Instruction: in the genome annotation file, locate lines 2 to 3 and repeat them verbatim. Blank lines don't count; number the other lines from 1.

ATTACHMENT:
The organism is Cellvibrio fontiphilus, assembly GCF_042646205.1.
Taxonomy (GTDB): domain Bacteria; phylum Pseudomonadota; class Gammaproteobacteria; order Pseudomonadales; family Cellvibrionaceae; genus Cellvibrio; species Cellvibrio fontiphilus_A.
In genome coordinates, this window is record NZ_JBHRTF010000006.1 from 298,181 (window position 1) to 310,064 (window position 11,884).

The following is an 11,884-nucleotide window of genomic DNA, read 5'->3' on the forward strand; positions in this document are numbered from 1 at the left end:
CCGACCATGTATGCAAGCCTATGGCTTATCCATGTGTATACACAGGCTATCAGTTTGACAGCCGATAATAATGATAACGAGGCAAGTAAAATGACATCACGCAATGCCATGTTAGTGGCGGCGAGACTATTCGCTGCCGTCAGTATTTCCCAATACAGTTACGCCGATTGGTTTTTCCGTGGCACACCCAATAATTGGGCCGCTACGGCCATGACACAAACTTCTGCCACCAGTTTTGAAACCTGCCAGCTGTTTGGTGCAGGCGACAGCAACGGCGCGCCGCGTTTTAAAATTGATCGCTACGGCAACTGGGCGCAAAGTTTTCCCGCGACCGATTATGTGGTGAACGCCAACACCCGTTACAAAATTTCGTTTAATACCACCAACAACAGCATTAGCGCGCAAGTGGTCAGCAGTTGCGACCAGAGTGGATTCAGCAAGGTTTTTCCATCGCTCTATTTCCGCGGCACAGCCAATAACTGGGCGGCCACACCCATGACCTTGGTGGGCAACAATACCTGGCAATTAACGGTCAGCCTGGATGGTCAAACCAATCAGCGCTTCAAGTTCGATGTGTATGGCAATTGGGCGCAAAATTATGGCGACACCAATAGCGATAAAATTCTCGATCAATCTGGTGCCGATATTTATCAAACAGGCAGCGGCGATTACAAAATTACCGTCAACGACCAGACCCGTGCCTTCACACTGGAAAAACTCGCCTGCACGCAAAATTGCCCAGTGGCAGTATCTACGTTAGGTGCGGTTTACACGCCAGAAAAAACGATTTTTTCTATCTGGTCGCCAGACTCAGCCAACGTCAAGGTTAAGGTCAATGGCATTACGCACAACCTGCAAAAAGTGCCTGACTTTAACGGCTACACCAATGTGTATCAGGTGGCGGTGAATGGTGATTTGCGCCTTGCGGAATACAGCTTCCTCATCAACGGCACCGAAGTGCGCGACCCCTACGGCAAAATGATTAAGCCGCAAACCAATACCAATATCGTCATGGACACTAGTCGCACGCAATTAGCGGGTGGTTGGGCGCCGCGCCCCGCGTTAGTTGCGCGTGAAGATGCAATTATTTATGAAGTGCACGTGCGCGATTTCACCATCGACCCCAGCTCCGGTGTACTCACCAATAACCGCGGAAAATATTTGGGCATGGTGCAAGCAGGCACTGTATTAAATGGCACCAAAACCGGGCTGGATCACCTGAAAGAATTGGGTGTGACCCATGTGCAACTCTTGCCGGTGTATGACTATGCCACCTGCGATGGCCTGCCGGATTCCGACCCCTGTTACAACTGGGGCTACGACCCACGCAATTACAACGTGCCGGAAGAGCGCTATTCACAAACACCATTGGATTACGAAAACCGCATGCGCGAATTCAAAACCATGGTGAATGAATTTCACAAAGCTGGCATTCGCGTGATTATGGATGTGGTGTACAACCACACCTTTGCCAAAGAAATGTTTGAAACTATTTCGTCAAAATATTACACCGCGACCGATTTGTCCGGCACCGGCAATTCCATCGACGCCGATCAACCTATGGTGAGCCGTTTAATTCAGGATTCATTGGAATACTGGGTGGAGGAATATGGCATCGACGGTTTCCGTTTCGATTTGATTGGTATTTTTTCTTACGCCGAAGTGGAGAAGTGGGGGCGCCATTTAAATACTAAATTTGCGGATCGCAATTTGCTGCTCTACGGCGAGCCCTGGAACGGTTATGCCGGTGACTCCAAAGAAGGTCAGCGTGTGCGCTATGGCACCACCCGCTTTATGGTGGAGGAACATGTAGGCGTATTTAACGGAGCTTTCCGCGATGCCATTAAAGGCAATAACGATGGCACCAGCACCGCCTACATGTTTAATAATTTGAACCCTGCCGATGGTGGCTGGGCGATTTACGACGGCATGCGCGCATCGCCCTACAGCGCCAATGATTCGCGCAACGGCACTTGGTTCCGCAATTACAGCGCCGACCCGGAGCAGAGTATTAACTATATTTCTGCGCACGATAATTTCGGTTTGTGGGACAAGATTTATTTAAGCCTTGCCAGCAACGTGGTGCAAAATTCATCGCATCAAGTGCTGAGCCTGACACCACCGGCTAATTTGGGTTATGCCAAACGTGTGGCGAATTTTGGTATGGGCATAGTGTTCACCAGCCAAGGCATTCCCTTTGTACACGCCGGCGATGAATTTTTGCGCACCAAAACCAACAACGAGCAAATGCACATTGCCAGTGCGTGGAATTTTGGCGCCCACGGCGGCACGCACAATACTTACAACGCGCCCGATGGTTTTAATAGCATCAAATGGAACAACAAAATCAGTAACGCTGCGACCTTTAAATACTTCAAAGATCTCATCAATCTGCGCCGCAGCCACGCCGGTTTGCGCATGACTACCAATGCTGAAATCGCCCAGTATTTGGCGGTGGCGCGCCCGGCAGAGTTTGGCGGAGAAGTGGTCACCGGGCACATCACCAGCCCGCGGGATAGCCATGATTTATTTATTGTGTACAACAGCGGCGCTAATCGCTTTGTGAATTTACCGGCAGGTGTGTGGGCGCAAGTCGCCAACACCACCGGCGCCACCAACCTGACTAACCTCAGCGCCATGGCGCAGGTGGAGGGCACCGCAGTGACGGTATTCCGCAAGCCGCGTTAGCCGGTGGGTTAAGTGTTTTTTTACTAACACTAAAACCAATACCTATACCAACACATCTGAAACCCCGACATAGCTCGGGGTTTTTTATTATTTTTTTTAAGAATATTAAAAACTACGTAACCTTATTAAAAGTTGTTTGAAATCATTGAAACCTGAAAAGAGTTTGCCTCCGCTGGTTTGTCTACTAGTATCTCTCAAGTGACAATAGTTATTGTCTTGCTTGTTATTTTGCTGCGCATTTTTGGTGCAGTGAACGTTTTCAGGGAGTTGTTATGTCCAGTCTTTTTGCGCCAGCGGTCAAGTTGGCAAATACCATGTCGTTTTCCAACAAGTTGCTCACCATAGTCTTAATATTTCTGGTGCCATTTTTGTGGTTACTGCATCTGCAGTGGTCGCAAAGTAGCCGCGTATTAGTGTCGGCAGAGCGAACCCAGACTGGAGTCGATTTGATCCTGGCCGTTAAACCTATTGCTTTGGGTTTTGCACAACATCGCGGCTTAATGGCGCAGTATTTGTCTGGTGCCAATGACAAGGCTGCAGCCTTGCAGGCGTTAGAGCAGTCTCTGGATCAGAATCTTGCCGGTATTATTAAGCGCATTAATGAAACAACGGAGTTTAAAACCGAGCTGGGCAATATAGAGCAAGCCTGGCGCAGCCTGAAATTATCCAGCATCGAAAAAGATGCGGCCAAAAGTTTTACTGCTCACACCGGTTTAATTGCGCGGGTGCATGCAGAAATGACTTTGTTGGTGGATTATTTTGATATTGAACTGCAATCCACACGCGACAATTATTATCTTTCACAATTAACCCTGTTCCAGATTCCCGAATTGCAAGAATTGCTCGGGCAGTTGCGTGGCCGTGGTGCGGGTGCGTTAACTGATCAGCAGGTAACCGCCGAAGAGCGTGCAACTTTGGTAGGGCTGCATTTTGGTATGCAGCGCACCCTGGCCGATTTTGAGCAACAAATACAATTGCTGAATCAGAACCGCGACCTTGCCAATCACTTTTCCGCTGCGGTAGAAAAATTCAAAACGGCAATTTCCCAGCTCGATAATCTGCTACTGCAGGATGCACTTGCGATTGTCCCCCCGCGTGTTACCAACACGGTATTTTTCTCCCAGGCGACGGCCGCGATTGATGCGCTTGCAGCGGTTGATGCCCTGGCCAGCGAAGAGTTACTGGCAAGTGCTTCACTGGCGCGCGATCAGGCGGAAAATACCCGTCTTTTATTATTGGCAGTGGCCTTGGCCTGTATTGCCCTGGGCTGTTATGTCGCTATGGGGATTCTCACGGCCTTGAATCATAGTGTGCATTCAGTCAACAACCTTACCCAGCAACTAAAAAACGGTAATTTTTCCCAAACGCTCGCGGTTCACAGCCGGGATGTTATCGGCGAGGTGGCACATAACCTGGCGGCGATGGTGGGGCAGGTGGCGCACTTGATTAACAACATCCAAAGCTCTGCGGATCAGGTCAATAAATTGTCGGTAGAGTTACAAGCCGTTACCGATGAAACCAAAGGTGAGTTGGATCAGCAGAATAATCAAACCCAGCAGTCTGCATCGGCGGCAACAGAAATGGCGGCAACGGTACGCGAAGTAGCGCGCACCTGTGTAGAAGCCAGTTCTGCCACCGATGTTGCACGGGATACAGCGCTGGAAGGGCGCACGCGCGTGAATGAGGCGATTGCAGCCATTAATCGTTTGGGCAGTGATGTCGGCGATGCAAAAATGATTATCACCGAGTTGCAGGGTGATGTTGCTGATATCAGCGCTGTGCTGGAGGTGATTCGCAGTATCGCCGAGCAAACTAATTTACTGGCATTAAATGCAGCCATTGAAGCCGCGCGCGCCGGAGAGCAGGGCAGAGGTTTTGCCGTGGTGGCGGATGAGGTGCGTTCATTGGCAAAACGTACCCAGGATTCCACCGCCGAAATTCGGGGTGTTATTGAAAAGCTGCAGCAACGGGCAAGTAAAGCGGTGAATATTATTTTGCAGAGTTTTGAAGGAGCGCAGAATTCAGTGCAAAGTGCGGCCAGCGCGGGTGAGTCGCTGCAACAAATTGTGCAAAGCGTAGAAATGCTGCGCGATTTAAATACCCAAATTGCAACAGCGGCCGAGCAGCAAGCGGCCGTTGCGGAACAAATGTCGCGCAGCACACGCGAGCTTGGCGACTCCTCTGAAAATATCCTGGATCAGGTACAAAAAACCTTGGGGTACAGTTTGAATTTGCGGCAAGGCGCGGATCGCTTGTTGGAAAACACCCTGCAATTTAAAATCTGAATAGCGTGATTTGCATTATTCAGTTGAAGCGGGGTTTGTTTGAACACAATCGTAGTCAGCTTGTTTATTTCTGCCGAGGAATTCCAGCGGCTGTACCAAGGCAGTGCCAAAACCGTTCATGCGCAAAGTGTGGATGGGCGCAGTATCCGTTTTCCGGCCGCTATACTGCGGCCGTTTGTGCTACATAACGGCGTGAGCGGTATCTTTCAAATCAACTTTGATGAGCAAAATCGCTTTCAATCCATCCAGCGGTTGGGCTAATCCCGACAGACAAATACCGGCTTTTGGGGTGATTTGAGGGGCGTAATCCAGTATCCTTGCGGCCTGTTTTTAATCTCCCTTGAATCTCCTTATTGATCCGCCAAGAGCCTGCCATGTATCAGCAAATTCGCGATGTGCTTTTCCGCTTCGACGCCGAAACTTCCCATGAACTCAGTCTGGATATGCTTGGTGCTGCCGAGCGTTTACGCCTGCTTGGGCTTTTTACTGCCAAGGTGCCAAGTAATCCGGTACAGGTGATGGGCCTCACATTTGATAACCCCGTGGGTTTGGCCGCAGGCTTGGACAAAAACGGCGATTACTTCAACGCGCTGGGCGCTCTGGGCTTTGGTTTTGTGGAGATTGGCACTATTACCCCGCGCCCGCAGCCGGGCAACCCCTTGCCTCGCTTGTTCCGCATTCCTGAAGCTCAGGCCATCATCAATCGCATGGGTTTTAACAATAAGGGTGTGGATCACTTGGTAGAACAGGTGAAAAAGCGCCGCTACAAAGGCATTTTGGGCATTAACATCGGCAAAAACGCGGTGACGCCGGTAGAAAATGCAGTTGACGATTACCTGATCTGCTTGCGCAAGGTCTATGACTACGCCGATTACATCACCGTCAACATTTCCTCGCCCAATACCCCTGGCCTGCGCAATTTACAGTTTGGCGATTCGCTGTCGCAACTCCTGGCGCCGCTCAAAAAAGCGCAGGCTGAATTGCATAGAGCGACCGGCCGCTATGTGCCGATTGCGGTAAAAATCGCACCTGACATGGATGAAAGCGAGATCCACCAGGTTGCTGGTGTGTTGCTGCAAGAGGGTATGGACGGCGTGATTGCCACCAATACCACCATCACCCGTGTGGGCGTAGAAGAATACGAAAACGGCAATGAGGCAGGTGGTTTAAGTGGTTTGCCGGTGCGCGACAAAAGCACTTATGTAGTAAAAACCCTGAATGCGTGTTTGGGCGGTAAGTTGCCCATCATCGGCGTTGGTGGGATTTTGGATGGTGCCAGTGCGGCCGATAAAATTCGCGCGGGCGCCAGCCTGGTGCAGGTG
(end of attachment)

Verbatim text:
Taxonomy (GTDB): domain Bacteria; phylum Pseudomonadota; class Gammaproteobacteria; order Pseudomonadales; family Cellvibrionaceae; genus Cellvibrio; species Cellvibrio fontiphilus_A.
In genome coordinates, this window is record NZ_JBHRTF010000006.1 from 298,181 (window position 1) to 310,064 (window position 11,884).